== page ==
Tuesday, April 21, 2009
Excuses, Kalustyan's trip & secrets of tempeh
I've been going to the Friday greenmarkets at Union Square lately, and since I have to scurry off to work immediately afterward, the freshness of the experience and my will to post fades by Sunday, when I finally have time. (Saturdays I'm now part of USG, working at the Rick's Picks stand.) That will all change next week, because I'll start shopping at USG on Wednesdays, which will also be my new day off. And so! As the season starts anew, so doth I.
Excuses, excuses. I did finally go to Kalustyan's, and naturally I'm kicking myself for not being a regular all these years. I went a bit overboard, as the photo indicates. I just got so excited about all the exotic legumes! - "overwhelming" doesn't begin to describe the place. I wouldn't even let myself consider the spice aisle, because once I got there my basket was getting hard to carry, even with both arms. Next time!
Tonight I'm making pan-fried tempeh, collards (the delicious, sweet ones from Yuno's Farm), and baked potatoes with gravy, and I got to thinking about tempeh. Lots of vegetarians and plant-food enthusiasts don't like tempeh, and I think that's because most restaurants handle it poorly or at least not well. Even a beacon like Angelica Kitchen has problems with overly sour, bitter tempeh (though it's much better than most).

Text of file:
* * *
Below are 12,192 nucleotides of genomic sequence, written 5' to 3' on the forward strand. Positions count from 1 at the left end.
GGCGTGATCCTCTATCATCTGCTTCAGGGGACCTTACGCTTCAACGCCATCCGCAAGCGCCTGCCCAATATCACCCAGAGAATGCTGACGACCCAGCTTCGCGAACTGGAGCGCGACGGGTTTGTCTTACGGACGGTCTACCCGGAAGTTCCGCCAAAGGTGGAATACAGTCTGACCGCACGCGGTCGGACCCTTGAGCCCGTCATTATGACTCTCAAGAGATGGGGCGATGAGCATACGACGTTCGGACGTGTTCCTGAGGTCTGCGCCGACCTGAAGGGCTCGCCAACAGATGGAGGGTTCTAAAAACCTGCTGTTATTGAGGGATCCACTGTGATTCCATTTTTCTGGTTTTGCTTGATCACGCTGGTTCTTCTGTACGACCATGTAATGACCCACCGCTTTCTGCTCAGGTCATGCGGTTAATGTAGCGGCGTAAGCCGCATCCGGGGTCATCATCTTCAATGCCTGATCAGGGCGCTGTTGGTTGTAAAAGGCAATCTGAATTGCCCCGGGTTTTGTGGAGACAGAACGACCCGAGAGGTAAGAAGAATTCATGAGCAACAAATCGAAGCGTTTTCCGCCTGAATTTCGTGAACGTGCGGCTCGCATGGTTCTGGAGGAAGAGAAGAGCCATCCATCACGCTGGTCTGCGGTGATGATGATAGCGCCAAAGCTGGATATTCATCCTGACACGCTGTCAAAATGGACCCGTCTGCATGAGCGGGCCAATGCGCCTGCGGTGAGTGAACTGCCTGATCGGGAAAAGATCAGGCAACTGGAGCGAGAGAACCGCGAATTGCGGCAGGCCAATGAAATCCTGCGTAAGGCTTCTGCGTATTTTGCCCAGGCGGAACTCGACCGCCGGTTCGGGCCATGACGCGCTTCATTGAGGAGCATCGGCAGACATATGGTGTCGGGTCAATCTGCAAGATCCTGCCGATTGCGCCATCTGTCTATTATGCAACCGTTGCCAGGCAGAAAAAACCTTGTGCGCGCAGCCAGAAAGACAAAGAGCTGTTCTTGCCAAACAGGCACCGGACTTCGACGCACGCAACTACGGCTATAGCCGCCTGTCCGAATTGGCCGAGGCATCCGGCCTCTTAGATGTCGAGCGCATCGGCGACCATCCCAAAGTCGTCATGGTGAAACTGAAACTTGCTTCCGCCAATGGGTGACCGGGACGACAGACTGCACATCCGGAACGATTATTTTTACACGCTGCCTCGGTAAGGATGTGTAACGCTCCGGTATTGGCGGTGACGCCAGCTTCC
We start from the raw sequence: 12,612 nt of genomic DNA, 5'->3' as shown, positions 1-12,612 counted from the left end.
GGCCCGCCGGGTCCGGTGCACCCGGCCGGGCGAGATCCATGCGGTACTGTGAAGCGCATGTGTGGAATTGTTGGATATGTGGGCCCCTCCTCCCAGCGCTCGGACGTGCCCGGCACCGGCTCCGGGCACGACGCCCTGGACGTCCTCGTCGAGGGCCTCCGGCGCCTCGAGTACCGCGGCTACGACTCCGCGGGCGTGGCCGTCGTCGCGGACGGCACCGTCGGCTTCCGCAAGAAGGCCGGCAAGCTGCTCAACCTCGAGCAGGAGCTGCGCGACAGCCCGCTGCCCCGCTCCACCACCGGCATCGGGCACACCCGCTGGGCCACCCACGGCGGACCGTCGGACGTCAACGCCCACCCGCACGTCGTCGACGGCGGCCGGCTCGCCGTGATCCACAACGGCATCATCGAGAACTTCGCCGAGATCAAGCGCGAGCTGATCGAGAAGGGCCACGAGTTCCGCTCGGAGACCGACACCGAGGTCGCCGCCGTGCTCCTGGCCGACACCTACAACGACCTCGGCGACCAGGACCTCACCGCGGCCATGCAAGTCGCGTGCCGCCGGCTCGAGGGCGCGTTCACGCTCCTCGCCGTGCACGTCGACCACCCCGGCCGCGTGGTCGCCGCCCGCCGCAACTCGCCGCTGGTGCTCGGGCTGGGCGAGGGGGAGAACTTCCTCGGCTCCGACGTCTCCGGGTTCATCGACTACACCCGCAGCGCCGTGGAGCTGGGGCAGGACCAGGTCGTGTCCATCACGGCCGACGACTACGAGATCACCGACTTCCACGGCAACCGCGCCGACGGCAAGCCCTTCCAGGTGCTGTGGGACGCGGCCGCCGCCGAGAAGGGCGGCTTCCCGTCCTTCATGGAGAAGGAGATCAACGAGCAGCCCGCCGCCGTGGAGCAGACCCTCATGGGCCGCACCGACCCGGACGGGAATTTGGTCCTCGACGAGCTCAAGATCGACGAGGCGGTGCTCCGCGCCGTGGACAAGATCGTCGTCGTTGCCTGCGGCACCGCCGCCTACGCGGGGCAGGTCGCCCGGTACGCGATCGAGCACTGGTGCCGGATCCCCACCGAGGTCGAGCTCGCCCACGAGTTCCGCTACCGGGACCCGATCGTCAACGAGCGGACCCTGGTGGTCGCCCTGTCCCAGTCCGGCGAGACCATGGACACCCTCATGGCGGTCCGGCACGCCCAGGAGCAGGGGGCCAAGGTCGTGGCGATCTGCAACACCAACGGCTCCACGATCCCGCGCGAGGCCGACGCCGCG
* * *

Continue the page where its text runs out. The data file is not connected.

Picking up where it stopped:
The secret of making tempeh delicious, which I had to spend $20K going to a health-positive cooking school to learn and which I am now sharing with you at no charge, is that you must simmer it in marinade for 20-30 minutes before pan-frying, grilling or baking it; or if you're using it in a stew, it must cook in the liquid at least half an hour. That eliminates the off-flavors that tempeh so often has. The marinade can be extremely simple: for each 8-oz. package of tempeh I use a few tablespoons of shoyu, a couple slices of ginger, two smashed garlic cloves, and water to cover. Cover and simmer about 30 minutes, then let cool until it can be handled, slice on the bias, and you're ready to pan-fry (my favorite), grill, or bake your tempeh. Leftover pan-fried tempeh is phenomenal in a sandwich! In fact, one of the reasons I like to have tempeh for dinner is the promise of sandwiches for lunch the next day.
Onward and upward. Friday I'll be buying my vegetables, Saturday I'll be out in the 80-degree heat all day, and next week things will return to some semblance of normalcy - at least w/r/t my vegetable blog, that is. New excitements on the horizon! More later.